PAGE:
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If I build a huge kit, example Danmark from Billing boats, and after five years I want to rebuild it because I then think I could build it better.

How much of the material could I reuse if I tear it down?

And how much would the new material cost, approx?



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My idea


because I then think I could build it better

I have this problem with every model that I build. Once it is finisht, errors pop up. :blush: I learn from my mistakes and try not to do them anymore in the next model.


How much of the material could I reuse if I tear it down?

That depends on how much you want to change. 


And how much would the new material cost, approx?

Dont now, but buying a new kit and starting over is probably the cheapest, I think.





Regards, Patrick


Finished :  Soleil Royal Heller 1/100   Wasa Billing Boats   Bounty Revell 1/110 plastic (semi scratch)   Pelican / Golden Hind  1/45 scratch

Current build :  Mary Rose 1/50 scratch

Gallery Revell Bounty  Pelican/Golden hind 1/45 scratch

To do Prins Willem Corel, Le Tonnant Corel, Yacht d'Oro Corel, Thermopylae Sergal 


Shore leave,  non ship models build logs :  

ADGZ M35 funkwagen 1/72    Einhets Pkw. Kfz.2 and 4 1/72   Autoblinda AB40 1/72   122mm A-19 & 152mm ML-20 & 12.8cm Pak.44 {K8 1/2} 1/72   10.5cm Howitzer 16 on Mark. VI(e)  Centurion Mk.1 conversion   M29 Weasel 1/72     SAM6 1/72    T26 Finland  T26 TN 1/72  Autoprotetto S37 1/72     Opel Blitz buses 1/72  Boxer and MAN trucks 1/72   Hetzer38(t) Starr 1/72    


Si vis pacem, para bellum

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Interesting concept though I suspect you would damage a lot of the wood taking it apart.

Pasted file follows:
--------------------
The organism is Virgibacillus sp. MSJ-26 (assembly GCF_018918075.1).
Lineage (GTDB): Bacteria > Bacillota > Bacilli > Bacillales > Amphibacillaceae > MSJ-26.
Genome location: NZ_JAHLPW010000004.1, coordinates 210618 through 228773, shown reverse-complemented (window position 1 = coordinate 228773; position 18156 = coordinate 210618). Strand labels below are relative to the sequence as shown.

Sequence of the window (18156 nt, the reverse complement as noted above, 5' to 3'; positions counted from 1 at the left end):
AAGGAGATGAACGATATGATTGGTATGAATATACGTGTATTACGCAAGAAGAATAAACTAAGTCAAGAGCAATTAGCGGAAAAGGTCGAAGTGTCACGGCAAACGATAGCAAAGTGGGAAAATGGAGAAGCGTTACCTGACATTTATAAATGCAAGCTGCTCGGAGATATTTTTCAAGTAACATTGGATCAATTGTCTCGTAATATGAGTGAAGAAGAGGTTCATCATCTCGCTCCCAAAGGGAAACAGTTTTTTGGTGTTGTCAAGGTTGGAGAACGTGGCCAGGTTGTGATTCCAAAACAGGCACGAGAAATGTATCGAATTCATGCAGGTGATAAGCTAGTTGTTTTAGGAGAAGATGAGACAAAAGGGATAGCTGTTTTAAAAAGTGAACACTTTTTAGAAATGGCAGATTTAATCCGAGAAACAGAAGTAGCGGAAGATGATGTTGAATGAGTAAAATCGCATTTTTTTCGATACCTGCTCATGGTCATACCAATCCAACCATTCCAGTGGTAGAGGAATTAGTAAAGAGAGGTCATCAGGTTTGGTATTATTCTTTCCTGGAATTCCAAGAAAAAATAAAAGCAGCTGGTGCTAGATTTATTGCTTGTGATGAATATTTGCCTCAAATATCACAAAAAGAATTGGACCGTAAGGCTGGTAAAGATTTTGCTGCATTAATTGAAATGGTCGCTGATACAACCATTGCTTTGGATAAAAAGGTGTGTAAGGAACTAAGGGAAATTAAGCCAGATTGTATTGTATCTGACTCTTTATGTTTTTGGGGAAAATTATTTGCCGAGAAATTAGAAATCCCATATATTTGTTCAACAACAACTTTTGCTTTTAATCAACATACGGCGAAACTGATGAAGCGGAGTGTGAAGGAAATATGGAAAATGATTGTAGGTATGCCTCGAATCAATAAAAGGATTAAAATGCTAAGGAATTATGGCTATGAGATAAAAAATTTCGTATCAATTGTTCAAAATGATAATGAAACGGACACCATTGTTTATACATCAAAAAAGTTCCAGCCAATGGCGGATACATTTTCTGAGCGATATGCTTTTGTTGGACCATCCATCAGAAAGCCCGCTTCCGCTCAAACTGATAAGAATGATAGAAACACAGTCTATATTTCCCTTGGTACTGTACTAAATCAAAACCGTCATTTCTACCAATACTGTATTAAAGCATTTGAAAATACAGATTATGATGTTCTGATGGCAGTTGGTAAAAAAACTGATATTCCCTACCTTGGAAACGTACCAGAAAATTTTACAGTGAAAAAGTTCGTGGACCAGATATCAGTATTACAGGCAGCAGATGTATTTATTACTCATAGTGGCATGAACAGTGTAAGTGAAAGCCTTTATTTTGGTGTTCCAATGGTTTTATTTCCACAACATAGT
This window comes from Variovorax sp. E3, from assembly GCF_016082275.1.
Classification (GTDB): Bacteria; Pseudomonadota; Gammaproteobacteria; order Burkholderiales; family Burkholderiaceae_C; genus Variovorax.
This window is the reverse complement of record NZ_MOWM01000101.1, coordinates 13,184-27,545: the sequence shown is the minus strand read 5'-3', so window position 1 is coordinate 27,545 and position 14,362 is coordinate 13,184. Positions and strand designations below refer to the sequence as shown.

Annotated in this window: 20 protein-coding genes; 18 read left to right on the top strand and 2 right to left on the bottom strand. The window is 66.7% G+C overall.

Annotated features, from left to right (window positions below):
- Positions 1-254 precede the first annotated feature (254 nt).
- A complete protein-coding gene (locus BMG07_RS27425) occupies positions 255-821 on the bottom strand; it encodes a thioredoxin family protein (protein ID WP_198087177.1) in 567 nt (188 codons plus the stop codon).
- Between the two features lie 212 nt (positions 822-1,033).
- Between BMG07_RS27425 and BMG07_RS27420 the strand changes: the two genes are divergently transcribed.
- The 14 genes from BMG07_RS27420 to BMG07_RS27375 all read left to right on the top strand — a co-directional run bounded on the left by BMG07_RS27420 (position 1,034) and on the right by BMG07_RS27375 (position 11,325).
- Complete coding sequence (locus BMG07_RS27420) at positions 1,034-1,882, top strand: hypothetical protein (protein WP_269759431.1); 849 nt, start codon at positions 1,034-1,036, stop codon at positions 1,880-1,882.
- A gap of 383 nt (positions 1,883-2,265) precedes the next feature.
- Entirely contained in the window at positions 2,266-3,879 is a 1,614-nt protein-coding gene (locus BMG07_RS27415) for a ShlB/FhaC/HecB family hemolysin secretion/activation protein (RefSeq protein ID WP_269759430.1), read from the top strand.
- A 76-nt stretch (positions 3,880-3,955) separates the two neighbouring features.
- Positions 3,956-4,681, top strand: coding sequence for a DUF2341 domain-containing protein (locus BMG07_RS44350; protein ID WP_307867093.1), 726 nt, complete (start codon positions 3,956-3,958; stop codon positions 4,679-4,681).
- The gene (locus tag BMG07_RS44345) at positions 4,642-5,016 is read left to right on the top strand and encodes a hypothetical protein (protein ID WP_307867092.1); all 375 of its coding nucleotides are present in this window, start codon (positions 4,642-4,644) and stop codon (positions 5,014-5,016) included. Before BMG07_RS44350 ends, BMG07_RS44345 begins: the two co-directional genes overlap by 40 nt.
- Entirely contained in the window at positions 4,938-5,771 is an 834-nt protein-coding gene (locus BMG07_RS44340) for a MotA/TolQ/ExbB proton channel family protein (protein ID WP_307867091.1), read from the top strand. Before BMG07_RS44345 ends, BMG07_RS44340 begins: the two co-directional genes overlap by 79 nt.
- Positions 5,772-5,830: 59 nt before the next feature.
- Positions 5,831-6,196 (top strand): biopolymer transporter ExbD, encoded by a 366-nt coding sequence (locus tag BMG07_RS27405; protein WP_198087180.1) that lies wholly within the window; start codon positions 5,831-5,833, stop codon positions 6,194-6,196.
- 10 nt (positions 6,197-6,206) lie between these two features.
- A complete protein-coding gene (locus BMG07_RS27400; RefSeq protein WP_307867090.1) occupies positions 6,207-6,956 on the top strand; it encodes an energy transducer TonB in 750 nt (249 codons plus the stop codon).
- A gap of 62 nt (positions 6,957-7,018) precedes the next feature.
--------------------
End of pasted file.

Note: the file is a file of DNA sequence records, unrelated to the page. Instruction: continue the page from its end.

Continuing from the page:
I think you would have more success  with a second model and using the first to improve skills. Or go and scratch build where you can re-make the same part ten times until you are happy.




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I also nitpick my own work heavily.


I have learned over the years that dismantling a model and rebuilding it usually doesn’t have a happy ending.


If you want the same vessel, you would likely be better off buying a second kit.


I typically add mistakes to my lessons learned file and apply those lessons to my next build.

Building: 1:64 HMS Revenge (Victory Models plans)

1:64 Cat Esther (17th Century Dutch Merchant Ships)


Favorite finished builds:  1:60 Sampang Good Fortune (Amati plans), 1:200 Orel Ironclad Solferino, 1:72 Schooner Hannah (Hahn plans), 1:72 Privateer Prince de Neufchatel (Chapelle plans), Model Shipways Sultana, Heller La Reale, Encore USS Olympia


Goal: Become better than I was yesterday


"The hardest part is deciding to try." - me

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I am with Matrim on this.  If you try to tear it down you will inevitably damage some parts ,and taking the planking off would be very difficult.